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Lazio refuse to condemn racist chanting during win against Milan

Joaquin Correa's second-half goal was all Lazio needed to progress past AC Milan and into the Coppa Italia final.

Serie A club Lazio have released a statement distancing themselves from the racist chanting from sections of their fans, but did not condemn the deplorable scenes on Wednesday.

A group of Lazio followers unveiled a banner which read "honour to [Benito] Mussolini" and some performed a fascist salute in the centre of Milan, before racist chants and monkey noises were heard before and during their 1-0 win over AC Milan in the Coppa Italia semifinal.

Milan midfielder Tiemoue Bakayoko, who is on loan at the Rossoneri from Chelsea, was the focus of Lazio fans' chants. He had been singled out for abuse by a group of Lazio followers after he and Franck Kessie held up the shirt of Lazio defender Francesco Acerbi at the end of a recent league fixture between the two clubs, drawing racist chants from the Curva Nord of the Stadio Olimpico during Lazio's Serie A game against Udinese.

Lazio escaped punishment from Serie A for those chants since stadium inspectors did not hear them, but they can expect sanctions for the behaviour of some of their fans on Wednesday, after the stadium announcer at San Siro was forced to issue a warning that the game could be abandoned if the racist chants persisted.

Lazio then published a statement on their website, where they said the individuals making the racist chants do not represent them.

"Lazio is distancing itself clearly from the behaviour and protests which do not in any way respect the values of sport supported and promoted by this club for 119 years," the statement read. "And [the club] rejects and contests the simplistic tendencies of certain media who consider the entire Lazio fan base as co-responsible for the acts of just a few, isolated elements, which are motivated by anything but a sporting passion.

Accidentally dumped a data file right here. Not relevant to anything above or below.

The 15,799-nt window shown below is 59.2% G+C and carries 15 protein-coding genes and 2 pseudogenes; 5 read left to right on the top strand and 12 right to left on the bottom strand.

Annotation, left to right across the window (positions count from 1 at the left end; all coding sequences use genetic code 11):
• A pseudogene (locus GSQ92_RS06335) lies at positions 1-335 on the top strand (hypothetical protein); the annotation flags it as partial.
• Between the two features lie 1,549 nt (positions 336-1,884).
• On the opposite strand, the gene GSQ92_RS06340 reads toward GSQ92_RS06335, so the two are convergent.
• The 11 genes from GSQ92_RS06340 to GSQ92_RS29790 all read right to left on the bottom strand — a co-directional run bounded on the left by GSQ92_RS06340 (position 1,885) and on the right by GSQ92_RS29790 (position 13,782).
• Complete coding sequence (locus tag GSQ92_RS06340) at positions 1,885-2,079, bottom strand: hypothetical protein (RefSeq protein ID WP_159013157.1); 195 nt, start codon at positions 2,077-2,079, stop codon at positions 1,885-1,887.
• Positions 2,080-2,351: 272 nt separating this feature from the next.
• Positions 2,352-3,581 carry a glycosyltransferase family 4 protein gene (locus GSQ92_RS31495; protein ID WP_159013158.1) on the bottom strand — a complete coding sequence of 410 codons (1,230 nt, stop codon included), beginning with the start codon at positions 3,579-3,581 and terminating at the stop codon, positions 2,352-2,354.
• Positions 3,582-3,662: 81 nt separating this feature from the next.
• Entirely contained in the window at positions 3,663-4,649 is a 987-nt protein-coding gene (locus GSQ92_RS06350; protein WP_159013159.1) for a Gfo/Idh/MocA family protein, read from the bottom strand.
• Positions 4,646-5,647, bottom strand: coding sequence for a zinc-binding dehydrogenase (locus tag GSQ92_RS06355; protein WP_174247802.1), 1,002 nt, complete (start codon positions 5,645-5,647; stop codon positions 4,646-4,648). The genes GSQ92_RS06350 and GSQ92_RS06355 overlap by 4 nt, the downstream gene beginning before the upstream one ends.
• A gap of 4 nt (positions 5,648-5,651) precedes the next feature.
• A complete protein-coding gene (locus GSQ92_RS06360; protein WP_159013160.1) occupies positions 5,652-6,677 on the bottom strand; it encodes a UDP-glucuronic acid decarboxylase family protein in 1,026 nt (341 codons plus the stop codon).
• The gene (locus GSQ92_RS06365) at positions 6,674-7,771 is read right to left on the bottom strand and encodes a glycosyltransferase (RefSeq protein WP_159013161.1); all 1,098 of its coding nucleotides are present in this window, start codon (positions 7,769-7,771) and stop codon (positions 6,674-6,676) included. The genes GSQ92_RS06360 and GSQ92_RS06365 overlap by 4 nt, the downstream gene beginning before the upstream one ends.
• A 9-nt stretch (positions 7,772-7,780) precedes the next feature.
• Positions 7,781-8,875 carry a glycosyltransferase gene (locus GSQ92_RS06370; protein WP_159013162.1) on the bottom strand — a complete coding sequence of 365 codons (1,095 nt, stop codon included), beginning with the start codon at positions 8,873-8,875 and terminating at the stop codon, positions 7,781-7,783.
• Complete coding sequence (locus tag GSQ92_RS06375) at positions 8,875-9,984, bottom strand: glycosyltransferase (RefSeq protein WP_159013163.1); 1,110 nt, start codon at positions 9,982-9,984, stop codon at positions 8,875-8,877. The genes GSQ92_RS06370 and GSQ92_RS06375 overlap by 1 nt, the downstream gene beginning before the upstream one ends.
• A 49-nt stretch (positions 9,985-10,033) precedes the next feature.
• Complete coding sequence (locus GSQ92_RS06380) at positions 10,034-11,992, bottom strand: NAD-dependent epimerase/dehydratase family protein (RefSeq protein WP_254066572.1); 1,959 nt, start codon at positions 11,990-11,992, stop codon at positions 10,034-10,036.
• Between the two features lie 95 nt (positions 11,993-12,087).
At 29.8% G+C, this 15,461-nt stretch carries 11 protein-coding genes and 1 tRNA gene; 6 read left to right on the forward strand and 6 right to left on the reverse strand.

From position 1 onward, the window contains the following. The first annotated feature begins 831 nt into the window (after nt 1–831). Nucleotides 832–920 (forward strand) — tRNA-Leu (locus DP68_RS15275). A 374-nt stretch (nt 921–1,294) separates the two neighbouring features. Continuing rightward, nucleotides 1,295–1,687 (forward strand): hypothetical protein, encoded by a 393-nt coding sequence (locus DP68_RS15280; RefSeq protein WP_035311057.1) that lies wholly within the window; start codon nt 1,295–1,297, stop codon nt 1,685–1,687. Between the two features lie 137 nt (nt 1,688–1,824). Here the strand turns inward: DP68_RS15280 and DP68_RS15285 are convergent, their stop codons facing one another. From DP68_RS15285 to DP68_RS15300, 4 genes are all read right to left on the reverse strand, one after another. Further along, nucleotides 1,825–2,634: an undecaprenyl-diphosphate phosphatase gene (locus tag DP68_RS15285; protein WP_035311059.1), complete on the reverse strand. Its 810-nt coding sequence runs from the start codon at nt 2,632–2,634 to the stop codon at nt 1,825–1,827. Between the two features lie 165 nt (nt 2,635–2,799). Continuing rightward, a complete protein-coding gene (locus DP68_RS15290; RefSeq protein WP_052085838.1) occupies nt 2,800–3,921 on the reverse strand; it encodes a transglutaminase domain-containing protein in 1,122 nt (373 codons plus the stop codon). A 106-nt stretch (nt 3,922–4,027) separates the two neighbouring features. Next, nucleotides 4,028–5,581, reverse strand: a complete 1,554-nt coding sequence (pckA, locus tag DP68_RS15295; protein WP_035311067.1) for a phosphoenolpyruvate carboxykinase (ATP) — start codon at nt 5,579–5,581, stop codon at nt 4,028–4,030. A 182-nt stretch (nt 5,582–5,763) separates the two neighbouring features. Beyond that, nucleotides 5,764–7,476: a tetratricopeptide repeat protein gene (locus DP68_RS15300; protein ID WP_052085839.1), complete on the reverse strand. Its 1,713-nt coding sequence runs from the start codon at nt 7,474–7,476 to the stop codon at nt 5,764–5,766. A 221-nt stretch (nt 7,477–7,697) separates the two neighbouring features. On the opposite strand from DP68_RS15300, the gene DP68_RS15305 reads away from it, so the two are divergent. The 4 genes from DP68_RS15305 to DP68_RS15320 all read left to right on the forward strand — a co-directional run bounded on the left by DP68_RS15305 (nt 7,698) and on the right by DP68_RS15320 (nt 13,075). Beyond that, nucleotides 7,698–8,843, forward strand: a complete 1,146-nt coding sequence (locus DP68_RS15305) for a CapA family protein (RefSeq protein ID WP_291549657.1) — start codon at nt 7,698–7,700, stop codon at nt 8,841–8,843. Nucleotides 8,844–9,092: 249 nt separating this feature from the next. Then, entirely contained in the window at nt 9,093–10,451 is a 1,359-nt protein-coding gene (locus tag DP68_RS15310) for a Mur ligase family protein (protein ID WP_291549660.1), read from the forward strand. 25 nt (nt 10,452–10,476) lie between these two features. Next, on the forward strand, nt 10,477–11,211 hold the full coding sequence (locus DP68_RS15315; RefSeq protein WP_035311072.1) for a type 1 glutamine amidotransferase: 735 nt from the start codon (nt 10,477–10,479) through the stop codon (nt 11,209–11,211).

"The club have always fought for respect of the legality and correctness of [its fans'] behaviour."

Lazio have had a long history of attracting fans with fascist inclinations, with several of their fan groups openly declaring themselves fascist.

Lazio have condemned the racist chants from some of their fans but maintain those guilty are small minority.
Lazio have distanced themselves from racist chanting from their supporters.

"Serie A strongly condemns the racist episodes which have occurred in recent days," Serie A told ESPN FC in a statement very similar to last week's which followed racist chanting towards Bakayoko by Lazio supporters. "Sport should be celebrated and respected.

"Inclusion and being together in harmony -- values which are at the base of the social initiatives which have always been promoted by Serie A. It's not acceptable to hear verbal intolerance in our stadiums and, as in the past, with the modifications to the Sporting Justice thanks to the work undertaken by Lega Serie A and Figc, we will do everything in our power to prevent similar incidents.

"We also hope for the maximum collaboration from the Law Enforcement agencies to identify and punish those responsible who, with their actions, tarnish the image of our world."

The club have attempted to distance themselves from fascism in the past, announcing in October 2017 that they would send 200 children to Auschwitz each year to educate them.

That came in response to the actions of some Lazio fans, who had stuck pictures of Anne Frank across the Curva Sud when they moved into the area of the stadium usually reserved to Roma fans for a fixture with Cagliari, since the Curva Nord had been closed due to racist chants in a previous fixture with Sassuolo.

Lazio were also ordered by UEFA to play two Europa League fixtures behind closed doors in 2013 due to racist chanting in several matches, including one against Premier League Tottenham Hotspur.

The Italian FA is expected to announce what action it will take following the conclusion of the semifinals of the Coppa Italia on Thursday night.

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